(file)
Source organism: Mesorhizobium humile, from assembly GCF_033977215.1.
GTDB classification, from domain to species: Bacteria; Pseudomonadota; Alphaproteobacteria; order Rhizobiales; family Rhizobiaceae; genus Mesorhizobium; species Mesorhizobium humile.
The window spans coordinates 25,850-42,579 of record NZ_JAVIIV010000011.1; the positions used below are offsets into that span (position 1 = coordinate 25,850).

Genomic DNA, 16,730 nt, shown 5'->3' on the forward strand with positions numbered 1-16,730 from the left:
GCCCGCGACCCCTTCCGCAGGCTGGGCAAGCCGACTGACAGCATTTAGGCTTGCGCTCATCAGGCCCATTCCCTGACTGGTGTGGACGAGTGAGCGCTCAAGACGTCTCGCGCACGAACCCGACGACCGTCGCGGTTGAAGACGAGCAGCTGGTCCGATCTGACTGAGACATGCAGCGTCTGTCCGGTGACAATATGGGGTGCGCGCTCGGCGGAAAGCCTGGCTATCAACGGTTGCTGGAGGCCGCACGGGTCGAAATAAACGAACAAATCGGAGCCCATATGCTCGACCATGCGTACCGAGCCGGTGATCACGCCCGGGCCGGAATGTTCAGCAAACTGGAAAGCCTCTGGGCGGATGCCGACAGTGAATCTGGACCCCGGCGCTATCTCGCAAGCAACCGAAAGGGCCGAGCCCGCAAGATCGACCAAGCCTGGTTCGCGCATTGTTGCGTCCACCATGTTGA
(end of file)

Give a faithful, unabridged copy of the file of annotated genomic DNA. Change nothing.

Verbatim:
Source organism: Mesorhizobium humile, from assembly GCF_033977215.1.
GTDB classification, from domain to species: Bacteria; Pseudomonadota; Alphaproteobacteria; order Rhizobiales; family Rhizobiaceae; genus Mesorhizobium; species Mesorhizobium humile.
The window spans coordinates 25,850-42,579 of record NZ_JAVIIV010000011.1; the positions used below are offsets into that span (position 1 = coordinate 25,850).

Genomic DNA, 16,730 nt, shown 5'->3' on the forward strand with positions numbered 1-16,730 from the left:
GCCCGCGACCCCTTCCGCAGGCTGGGCAAGCCGACTGACAGCATTTAGGCTTGCGCTCATCAGGCCCATTCCCTGACTGGTGTGGACGAGTGAGCGCTCAAGACGTCTCGCGCACGAACCCGACGACCGTCGCGGTTGAAGACGAGCAGCTGGTCCGATCTGACTGAGACATGCAGCGTCTGTCCGGTGACAATATGGGGTGCGCGCTCGGCGGAAAGCCTGGCTATCAACGGTTGCTGGAGGCCGCACGGGTCGAAATAAACGAACAAATCGGAGCCCATATGCTCGACCATGCGTACCGAGCCGGTGATCACGCCCGGGCCGGAATGTTCAGCAAACTGGAAAGCCTCTGGGCGGATGCCGACAGTGAATCTGGACCCCGGCGCTATCTCGCAAGCAACCGAAAGGGCCGAGCCCGCAAGATCGACCAAGCCTGGTTCGCGCATTGTTGCGTCCACCATGTTGA